Such rhetoric — and assumptions — left and right, leave no room for compromise, for incrementalism, for short-term concessions that can achieve long-term gains. During his winning “Yes We Can” 2008 presidential campaign, Barack Obama  warned against this  “profoundly distorted view of this country” that “sees white racism as endemic, and that elevates what is wrong with America above all that we know is right with America.” American society, he insisted, is not “static.” Instead, he said, “America can change. That is the true genius of this nation.”

Six years later, as president, Obama acknowledged  that, especially when governing, you learn that “progress in this country can be hard and it can be slow, frustrating, and sometimes you’re stymied.” He understood that in “a time when cynicism is too often passed off as wisdom, it’s perhaps easy to conclude that there are limits to change; that we are trapped by our own history; and politics is a fool’s errand.”


Obama rejected such pessimism, insisting the “story of America is a story of progress … however slow, however incomplete.” He believed that “with enough effort, and enough empathy, and enough perseverance, and enough courage, people who love their country can change it.” Defying his many allies opposing that vision, Obama titled his 2020 memoir, “A Promised Land .”

The American people apparently agree. Finding constructive conservatism and progressive progressivism is good politics, too. Joe Biden won the presidency in 2020 by championing progress, the system, and American values. In perhaps 2022’s most significant campaigns, every election denier  seeking to run future state vote-counts lost — Americans won’t hire barnburners as umpires.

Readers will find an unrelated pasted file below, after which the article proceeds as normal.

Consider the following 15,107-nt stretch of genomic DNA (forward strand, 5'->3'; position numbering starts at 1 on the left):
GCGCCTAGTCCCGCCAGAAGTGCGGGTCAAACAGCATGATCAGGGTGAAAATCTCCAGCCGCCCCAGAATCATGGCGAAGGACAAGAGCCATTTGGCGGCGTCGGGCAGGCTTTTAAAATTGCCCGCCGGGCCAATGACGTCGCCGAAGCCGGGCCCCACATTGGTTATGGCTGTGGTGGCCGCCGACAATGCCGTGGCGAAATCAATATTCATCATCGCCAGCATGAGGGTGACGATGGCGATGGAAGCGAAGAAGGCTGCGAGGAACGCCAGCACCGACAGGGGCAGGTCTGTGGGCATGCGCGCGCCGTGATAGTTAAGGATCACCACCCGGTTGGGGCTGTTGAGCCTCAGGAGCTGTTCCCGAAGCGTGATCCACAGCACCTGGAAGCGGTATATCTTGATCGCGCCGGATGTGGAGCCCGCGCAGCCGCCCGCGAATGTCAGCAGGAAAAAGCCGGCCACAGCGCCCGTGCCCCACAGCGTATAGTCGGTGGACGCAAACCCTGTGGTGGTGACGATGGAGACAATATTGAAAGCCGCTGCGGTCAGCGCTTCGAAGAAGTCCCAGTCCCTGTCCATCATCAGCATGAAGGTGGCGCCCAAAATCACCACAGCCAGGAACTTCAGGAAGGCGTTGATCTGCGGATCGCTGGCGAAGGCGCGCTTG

This popular move is also the noble and necessary move: Only by rebalancing both extremes while reinforcing the center can our leaders conserve America’s governing institutions, which, whatever their shortcomings, long have been our most effective progress-generating and hope-affirming vehicles.  

A Distinguished Scholar in North American History at McGill University currently living in Jerusalem, Gil Troy is an award-winning American presidential historian and a leading Zionist activist. He is, most recently, the editor of the new three-volume set, “Theodor Herzl: Zionist Writings,” the inaugural publication of The Library of the Jewish People ( www.theljp.org )  . Two years ago he co-authored with Natan Sharansky Never Alone: Prison, Politics and  My People,  was published by PublicAffairs of Hachette. Recently designated one of Algemeiner’s J-100, one of the top 100 people “positively influencing Jewish life,” Gil Troy is the author of  The Zionist Ideas , an update and expansion of Arthur Hertzberg’s classic anthology The Zionist Idea, published by the Jewish Publication Society and a 2019 National Jewish Book Award Finalist.